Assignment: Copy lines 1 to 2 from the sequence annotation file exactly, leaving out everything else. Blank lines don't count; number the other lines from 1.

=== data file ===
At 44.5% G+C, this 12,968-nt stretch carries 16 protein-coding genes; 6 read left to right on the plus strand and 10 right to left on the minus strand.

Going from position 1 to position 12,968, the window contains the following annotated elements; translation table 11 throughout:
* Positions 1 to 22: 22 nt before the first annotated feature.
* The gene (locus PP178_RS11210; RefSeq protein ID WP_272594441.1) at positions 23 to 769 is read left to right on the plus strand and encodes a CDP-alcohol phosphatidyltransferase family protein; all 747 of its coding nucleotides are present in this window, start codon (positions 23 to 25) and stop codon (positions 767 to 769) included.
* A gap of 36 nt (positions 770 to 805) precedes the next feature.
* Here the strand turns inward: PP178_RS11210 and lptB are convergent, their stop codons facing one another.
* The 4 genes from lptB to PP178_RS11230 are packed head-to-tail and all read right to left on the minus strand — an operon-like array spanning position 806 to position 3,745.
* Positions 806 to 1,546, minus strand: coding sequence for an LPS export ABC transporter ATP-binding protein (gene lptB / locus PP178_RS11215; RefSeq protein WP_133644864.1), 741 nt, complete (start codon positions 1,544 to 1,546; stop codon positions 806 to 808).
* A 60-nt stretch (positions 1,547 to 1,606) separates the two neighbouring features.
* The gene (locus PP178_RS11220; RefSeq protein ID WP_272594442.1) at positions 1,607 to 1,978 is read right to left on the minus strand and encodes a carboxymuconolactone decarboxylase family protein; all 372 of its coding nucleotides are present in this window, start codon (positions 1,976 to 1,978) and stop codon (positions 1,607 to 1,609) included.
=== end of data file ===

At 44.5% G+C, this 12,968-nt stretch carries 16 protein-coding genes; 6 read left to right on the plus strand and 10 right to left on the minus strand.

Going from position 1 to position 12,968, the window contains the following annotated elements; translation table 11 throughout: